Lived-in home deals in Shanghai hit 20-month high in March, but agent says bull run may be ‘short-lived’ amid economic concerns

by Daniel Ren at

Transactions involving lived-in homes in Shanghai shot up in March as owners offered discounts to bargain hunters, but the outlook for the city’s housing market remains cloudy due to concerns about a bleak mainland Chinese economy.

The number of transactions hit a 20-month high, and a total of 24,000 pre-owned flats changed hands last month in the mainland’s most developed metropolis. This tally was also 24 per cent higher than February and 86 per cent above the same period a year ago, according to property agency Lianjia.

The average price for lived-in homes rose 2 per cent month on month to 40,560 yuan (US$5,607) per square metre, and nearly 90 per cent of the transacted homes sported a price tag of less than 6 million yuan. Most are located in areas away from the city centre.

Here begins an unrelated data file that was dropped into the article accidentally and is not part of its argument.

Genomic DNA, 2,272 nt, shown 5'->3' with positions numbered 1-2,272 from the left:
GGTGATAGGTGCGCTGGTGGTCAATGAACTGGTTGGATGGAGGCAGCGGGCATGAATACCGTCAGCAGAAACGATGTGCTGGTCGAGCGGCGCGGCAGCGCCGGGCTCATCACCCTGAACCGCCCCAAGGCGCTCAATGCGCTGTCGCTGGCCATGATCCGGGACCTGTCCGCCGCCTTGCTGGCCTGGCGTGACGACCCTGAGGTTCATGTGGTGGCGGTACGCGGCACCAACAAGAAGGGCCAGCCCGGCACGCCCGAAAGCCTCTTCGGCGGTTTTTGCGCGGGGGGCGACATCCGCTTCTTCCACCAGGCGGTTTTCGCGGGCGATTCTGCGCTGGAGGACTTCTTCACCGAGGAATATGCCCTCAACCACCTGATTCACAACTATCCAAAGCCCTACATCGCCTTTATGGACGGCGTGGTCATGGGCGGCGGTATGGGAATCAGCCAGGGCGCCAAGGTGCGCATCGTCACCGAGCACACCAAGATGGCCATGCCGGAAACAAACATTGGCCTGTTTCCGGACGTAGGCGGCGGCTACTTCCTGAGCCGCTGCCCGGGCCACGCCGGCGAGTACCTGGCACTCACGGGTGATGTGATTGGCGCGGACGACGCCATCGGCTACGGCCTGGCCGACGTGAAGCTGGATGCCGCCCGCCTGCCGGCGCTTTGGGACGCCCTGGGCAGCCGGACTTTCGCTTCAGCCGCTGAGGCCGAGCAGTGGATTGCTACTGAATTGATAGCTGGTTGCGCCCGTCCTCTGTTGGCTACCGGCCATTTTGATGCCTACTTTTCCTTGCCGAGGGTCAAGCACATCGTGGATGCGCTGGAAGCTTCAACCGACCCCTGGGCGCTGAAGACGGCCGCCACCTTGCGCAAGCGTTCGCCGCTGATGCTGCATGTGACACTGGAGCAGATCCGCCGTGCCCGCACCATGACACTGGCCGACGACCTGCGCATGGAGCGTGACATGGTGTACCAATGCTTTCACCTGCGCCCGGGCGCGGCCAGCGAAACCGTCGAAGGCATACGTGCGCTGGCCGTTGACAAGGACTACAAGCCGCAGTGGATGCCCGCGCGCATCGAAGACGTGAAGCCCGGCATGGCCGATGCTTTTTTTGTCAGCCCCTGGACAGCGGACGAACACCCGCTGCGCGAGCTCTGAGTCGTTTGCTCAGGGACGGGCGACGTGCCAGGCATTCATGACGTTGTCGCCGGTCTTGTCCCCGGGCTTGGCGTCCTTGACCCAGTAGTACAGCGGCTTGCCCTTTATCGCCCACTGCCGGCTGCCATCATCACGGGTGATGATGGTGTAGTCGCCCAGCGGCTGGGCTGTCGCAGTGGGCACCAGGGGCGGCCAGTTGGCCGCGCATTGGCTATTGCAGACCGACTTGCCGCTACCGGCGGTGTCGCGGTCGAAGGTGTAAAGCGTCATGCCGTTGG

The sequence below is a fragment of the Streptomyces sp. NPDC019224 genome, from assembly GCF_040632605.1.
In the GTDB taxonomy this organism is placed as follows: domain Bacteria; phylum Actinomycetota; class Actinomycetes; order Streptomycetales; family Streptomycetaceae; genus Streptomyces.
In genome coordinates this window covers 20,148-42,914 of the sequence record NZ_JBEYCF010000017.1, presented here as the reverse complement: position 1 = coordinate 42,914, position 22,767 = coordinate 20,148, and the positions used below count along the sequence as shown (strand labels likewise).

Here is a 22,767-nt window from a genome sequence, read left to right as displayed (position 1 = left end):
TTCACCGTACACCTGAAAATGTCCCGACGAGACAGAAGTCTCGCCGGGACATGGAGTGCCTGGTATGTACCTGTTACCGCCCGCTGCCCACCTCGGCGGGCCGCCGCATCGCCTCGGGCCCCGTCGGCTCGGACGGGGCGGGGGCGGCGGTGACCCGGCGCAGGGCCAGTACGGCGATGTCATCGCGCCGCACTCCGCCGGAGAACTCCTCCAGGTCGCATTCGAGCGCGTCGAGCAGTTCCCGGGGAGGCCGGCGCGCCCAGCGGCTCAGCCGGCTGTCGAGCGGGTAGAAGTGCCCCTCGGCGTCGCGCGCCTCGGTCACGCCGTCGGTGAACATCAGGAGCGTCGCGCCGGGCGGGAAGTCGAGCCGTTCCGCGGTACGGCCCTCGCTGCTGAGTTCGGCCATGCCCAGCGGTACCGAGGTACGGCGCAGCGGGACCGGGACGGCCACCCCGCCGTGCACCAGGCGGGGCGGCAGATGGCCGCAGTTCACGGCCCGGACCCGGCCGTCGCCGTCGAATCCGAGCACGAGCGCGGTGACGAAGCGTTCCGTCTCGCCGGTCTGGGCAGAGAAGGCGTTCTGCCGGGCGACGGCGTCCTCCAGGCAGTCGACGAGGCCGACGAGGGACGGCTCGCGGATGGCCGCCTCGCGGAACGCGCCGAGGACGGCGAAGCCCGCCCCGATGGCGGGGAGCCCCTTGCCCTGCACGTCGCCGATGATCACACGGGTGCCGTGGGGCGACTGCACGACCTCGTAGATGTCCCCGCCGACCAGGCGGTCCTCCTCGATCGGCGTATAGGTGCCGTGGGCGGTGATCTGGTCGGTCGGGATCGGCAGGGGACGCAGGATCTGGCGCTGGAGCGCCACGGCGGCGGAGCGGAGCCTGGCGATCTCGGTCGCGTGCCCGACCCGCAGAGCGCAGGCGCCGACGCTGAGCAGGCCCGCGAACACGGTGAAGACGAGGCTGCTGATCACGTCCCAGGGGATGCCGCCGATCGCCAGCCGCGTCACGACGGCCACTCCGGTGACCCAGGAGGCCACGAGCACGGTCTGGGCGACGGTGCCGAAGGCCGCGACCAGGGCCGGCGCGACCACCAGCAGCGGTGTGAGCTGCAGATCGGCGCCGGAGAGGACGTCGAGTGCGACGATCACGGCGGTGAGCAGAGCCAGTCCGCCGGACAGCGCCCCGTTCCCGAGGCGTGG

“The jump in the number of transactions resulted from the release of pent-up demand, as some owners reduced prices to satisfy interested buyers,” said Xie Jiaojiao, a senior sales manager with property agency 5I5J.

“But market sentiment became weak at the end of March, as would-be buyers expected further price cuts before making their purchase decisions.”

The prices of lived-in homes in Shanghai have slumped by more than 20 per cent from a peak in mid-2022 as a result of a property crisis that has seen dozens of developers face a capital crunch.
The crisis has also deterred thousands of residents from buying flats despite a strong desire for improving their housing conditions, said You Liangzhou, the owner of Baonuo, a property agency in the city.

“In the absence of substantial policy support in Shanghai, most potential buyers will remain cautious about buying flats, because of a bearish view of the national and local economies,” You said.

“All signs are showing that a bull run in March will turn out to be short-lived, now that most buyers are taking a wait-and-see approach.”